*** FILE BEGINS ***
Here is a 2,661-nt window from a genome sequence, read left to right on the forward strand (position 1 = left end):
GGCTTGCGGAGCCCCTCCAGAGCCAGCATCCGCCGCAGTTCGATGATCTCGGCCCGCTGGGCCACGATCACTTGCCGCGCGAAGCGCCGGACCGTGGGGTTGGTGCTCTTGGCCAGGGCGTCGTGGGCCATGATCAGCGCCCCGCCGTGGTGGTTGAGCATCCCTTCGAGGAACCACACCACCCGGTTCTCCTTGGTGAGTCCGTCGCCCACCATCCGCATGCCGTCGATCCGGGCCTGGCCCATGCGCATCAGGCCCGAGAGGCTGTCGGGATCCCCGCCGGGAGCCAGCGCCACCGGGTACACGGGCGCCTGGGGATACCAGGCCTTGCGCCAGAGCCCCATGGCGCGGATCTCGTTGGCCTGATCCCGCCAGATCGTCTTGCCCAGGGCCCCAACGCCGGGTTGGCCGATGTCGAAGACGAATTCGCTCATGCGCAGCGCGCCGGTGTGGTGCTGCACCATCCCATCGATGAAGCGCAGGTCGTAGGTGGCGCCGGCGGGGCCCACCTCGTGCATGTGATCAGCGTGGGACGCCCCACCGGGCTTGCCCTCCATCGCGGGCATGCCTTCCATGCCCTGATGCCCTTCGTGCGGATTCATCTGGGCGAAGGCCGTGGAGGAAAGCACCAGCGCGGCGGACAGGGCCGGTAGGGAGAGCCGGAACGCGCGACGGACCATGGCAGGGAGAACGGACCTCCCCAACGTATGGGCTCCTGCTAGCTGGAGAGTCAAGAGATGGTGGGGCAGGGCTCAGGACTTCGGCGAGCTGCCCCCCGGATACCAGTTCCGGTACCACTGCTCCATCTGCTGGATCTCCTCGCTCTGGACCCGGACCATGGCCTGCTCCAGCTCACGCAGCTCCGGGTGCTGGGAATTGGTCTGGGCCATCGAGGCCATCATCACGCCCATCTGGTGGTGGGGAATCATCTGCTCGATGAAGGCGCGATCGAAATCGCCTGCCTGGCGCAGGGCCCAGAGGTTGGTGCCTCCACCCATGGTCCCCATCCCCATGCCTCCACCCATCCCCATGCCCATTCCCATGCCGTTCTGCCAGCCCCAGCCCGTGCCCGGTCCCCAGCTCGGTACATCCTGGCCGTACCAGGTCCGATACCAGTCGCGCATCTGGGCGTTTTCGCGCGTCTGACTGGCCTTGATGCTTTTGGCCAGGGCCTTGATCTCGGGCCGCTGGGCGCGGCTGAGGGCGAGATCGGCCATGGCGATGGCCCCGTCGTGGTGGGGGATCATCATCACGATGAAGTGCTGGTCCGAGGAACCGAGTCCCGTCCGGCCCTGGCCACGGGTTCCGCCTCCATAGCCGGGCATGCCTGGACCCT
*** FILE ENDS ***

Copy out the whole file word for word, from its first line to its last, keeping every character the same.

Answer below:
Here is a 2,661-nt window from a genome sequence, read left to right on the forward strand (position 1 = left end):
GGCTTGCGGAGCCCCTCCAGAGCCAGCATCCGCCGCAGTTCGATGATCTCGGCCCGCTGGGCCACGATCACTTGCCGCGCGAAGCGCCGGACCGTGGGGTTGGTGCTCTTGGCCAGGGCGTCGTGGGCCATGATCAGCGCCCCGCCGTGGTGGTTGAGCATCCCTTCGAGGAACCACACCACCCGGTTCTCCTTGGTGAGTCCGTCGCCCACCATCCGCATGCCGTCGATCCGGGCCTGGCCCATGCGCATCAGGCCCGAGAGGCTGTCGGGATCCCCGCCGGGAGCCAGCGCCACCGGGTACACGGGCGCCTGGGGATACCAGGCCTTGCGCCAGAGCCCCATGGCGCGGATCTCGTTGGCCTGATCCCGCCAGATCGTCTTGCCCAGGGCCCCAACGCCGGGTTGGCCGATGTCGAAGACGAATTCGCTCATGCGCAGCGCGCCGGTGTGGTGCTGCACCATCCCATCGATGAAGCGCAGGTCGTAGGTGGCGCCGGCGGGGCCCACCTCGTGCATGTGATCAGCGTGGGACGCCCCACCGGGCTTGCCCTCCATCGCGGGCATGCCTTCCATGCCCTGATGCCCTTCGTGCGGATTCATCTGGGCGAAGGCCGTGGAGGAAAGCACCAGCGCGGCGGACAGGGCCGGTAGGGAGAGCCGGAACGCGCGACGGACCATGGCAGGGAGAACGGACCTCCCCAACGTATGGGCTCCTGCTAGCTGGAGAGTCAAGAGATGGTGGGGCAGGGCTCAGGACTTCGGCGAGCTGCCCCCCGGATACCAGTTCCGGTACCACTGCTCCATCTGCTGGATCTCCTCGCTCTGGACCCGGACCATGGCCTGCTCCAGCTCACGCAGCTCCGGGTGCTGGGAATTGGTCTGGGCCATCGAGGCCATCATCACGCCCATCTGGTGGTGGGGAATCATCTGCTCGATGAAGGCGCGATCGAAATCGCCTGCCTGGCGCAGGGCCCAGAGGTTGGTGCCTCCACCCATGGTCCCCATCCCCATGCCTCCACCCATCCCCATGCCCATTCCCATGCCGTTCTGCCAGCCCCAGCCCGTGCCCGGTCCCCAGCTCGGTACATCCTGGCCGTACCAGGTCCGATACCAGTCGCGCATCTGGGCGTTTTCGCGCGTCTGACTGGCCTTGATGCTTTTGGCCAGGGCCTTGATCTCGGGCCGCTGGGCGCGGCTGAGGGCGAGATCGGCCATGGCGATGGCCCCGTCGTGGTGGGGGATCATCATCACGATGAAGTGCTGGTCCGAGGAACCGAGTCCCGTCCGGCCCTGGCCACGGGTTCCGCCTCCATAGCCGGGCATGCCTGGACCCT